1.Â Berger RMF, Geiger R, Hess J, Bogers AJ, Mooi WJ: Altered arterial expression patterns of inducible and endothelial nitric oxide synthase in pulmonary plexogenic arteriopathy caused by congenital heart disease.Â Am J Respir Crit Care Med 163:1493-1499, 2001
2.Â Buchanan, JW: Patent ductus arteriosis morphology, pathogenesis, types and treatment.Â J Vet Cardiol 3:7-16, 2001
3.Â Fishman AP: Pulmonary hypertension.Â In: Hurst's The Heart, eds.Â Alexander RW, Schlant RC, Fuster V, 9th ed., pp.Â 1699-1717.Â McGraw-Hill, New York, NY, 1998
4.Â Gavaghan BJ, Lapointe JM, Thomas WP: Acute onset of pulmonary necrotising arteritis in a dog with a left-to-right patent ductus arteriosus.Â Aust Vet J 76:786-791, 1998
5.Â Glaus TM, Hauser K, Hassig M, Lipp B, Reusch CE: Non-invasive measurement of the cardiovascular effects of chronic hypoxaemia on dogs living at moderately high altitude.Â Vet Rec 152:800-803, 2003
6.Â Glaus TM, Soldati G, Maurer R, Ehrensperger F: Clinical and pathological characterisation of primary pulmonary hypertension in a dog.Â Vet Rec 154:786-789, 2004
7.Â Heath D, Edwards J: The pathology of hypertensive pulmonary vascular disease: a description of six grades of structural changes in the pulmonary arteries with special reference to congenital cardiac septal defects.Â Circulation 18:533-547, 1958
8.Â Johnson L, Boon J, Orton EC: Clinical characteristics of 53 dogs with Doppler-derived evidence of pulmonary hypertension: 1992-1996.Â J Vet Intern Med 13:440-447, 1999
9.Â .Â Kolm US, Amberger CN, Boujon CE, Lombard CW: Plexogenic pulmonary arteriopathy in a Pembroke Welsh corgi.Â J Sm Anim Pract 45:461-466, 2004
10.Â Lam CF, Peterson TE, Croatt AJ, Nath KA, Katusie ZS: Functional adaptation and remodeling of pulmonary artery in flow-induced pulmonary hypertension.Â Am J Physiol Heart Circ Physiol 289:H2334-H2341, 2005
11.Â Lee S, Shroyer KR, Markham NE, Cool CD, Voelkel NF, Tuder RM: Monoclonal endothelial cell proliferation is present in primary but not secondary pulmonary hypertension.Â J Clin Invest 101:927-934, 1998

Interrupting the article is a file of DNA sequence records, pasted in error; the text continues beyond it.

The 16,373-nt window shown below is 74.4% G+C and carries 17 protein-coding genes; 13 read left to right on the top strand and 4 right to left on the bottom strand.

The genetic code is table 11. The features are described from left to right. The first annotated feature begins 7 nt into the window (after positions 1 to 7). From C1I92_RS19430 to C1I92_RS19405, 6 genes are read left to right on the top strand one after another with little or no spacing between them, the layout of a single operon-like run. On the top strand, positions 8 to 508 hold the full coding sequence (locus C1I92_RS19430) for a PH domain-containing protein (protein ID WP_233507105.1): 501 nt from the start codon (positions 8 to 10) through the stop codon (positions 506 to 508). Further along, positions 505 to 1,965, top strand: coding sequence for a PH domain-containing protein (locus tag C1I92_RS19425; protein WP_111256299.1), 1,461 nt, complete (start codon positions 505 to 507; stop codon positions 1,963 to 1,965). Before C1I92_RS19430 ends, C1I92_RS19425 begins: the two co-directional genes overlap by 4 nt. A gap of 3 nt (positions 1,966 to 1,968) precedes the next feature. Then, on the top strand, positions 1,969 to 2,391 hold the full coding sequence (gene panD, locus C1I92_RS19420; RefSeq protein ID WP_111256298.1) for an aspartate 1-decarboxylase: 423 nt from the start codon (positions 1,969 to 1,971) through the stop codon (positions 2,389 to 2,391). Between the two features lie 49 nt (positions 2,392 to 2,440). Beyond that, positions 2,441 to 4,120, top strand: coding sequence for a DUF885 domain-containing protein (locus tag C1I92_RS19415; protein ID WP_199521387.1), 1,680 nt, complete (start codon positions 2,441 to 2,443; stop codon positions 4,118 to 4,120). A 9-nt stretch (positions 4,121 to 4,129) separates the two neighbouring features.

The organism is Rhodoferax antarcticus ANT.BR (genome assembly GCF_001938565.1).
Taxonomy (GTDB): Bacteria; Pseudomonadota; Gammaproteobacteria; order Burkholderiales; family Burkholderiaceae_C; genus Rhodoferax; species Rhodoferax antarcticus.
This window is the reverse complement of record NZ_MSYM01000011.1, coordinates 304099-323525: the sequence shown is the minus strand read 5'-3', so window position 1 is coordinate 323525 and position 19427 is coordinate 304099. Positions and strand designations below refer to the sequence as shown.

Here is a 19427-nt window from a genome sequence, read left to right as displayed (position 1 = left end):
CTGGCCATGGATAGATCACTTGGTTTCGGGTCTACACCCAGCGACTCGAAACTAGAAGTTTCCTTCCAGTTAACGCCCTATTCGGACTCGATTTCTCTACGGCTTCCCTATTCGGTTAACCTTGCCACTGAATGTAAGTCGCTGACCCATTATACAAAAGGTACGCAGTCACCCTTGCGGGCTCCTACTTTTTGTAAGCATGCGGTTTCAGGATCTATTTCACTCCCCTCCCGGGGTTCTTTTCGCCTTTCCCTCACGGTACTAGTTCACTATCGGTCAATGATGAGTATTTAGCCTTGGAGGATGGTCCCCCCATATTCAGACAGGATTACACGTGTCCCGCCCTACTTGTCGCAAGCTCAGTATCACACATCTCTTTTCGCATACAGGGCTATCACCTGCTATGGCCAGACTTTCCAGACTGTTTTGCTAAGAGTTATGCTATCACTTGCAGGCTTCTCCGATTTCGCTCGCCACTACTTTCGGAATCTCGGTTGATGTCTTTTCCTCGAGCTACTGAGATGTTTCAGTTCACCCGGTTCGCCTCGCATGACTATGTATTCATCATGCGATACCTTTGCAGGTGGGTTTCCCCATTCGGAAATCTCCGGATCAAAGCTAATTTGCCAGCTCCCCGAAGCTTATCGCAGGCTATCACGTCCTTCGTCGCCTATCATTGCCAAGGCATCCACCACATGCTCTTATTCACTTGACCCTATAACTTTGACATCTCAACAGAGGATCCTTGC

12.Â Mata-Greenwood E, Meyrick B, Soifer SJ, Fineman JR, Black SM: Expression of VEGF and its receptors Flt-1 and Flk-1/KDR is altered in lambs with increased pulmonary blood flow and pulmonary hypertension.Â Am J Physiol Lung Cell Mol Physiol 285:L222-L231, 2003
13.Â Perry LA, Dillon AR, Bowers TL: Pulmonary hypertension.Â Comp Cont Educ Pract 13:226-232, 1991
14, Rubin LJ: Primary pulmonary hypertension.Â N Engl J Med 336:111-117, 1997
15.Â Tuder RM, Groves B, BAdesch DB, Voelkel NF: Exuberant endothelial cell growth and elements of inflammation are present in plexiform lesions of pulmonary hypertension.Â Am J Pathol 144:275-285, 1994
16.Â Turk JR, Miller JB, Sande RD: Plexogenic pulmonary arteriopathy in a dog with ventricular septal defect and pulmonary hypertension.Â J Am Anim Hosp Assoc 18:608-612, 1982
17.Â Vincent JA, Ross RD, Kassab J, Hsu JM, Pinsky WW: Relation of elevated plasma endothelin in congenital heart disease to increased pulmonary blood flow.Â Am J Cardiol 71:1204-1207, 1993
18.Â Wagenvoort CA: Open lung biopsies in congenital heart diseases for evaluation of pulmonary vascular disease: predictive value with regard to corrective operability.Â Histopathol 9:417-436, 1985
19.Â Yeager ME, Halley GR, Golpon HA, Voelkel NF Tuder RM: Microsatellite instability of endothelial cell growth and apoptosis genes within plexiform lesions in primary pulmonary hypertension.Â Circ Res 88:e2-e11, 2001
20.Â Zabka TS, Campbell FE, Wilson DW: Pulmonary arteriopathy and idiopathic pulmonary arterial hypertension in six dogs.Â Vet Pathol 43:510-522, 2006